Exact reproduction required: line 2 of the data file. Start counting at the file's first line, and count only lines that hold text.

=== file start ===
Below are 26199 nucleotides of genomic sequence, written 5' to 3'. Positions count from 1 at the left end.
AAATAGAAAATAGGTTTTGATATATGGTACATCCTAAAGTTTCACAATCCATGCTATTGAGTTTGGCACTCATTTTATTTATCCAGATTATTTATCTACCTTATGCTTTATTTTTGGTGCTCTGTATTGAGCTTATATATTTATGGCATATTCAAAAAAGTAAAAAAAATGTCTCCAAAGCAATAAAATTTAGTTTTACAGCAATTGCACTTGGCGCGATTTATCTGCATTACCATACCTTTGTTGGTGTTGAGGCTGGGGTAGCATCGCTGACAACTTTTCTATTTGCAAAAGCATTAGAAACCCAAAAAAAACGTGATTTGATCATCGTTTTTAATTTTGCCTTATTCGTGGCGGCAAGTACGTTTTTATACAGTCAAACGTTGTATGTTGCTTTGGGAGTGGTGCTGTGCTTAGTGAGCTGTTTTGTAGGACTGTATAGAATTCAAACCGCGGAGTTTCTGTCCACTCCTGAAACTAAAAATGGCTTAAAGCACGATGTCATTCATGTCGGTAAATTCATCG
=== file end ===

AAATAGAAAATAGGTTTTGATATATGGTACATCCTAAAGTTTCACAATCCATGCTATTGAGTTTGGCACTCATTTTATTTATCCAGATTATTTATCTACCTTATGCTTTATTTTTGGTGCTCTGTATTGAGCTTATATATTTATGGCATATTCAAAAAAGTAAAAAAAATGTCTCCAAAGCAATAAAATTTAGTTTTACAGCAATTGCACTTGGCGCGATTTATCTGCATTACCATACCTTTGTTGGTGTTGAGGCTGGGGTAGCATCGCTGACAACTTTTCTATTTGCAAAAGCATTAGAAACCCAAAAAAAACGTGATTTGATCATCGTTTTTAATTTTGCCTTATTCGTGGCGGCAAGTACGTTTTTATACAGTCAAACGTTGTATGTTGCTTTGGGAGTGGTGCTGTGCTTAGTGAGCTGTTTTGTAGGACTGTATAGAATTCAAACCGCGGAGTTTCTGTCCACTCCTGAAACTAAAAATGGCTTAAAGCACGATGTCATTCATGTCGGTAAATTCATCG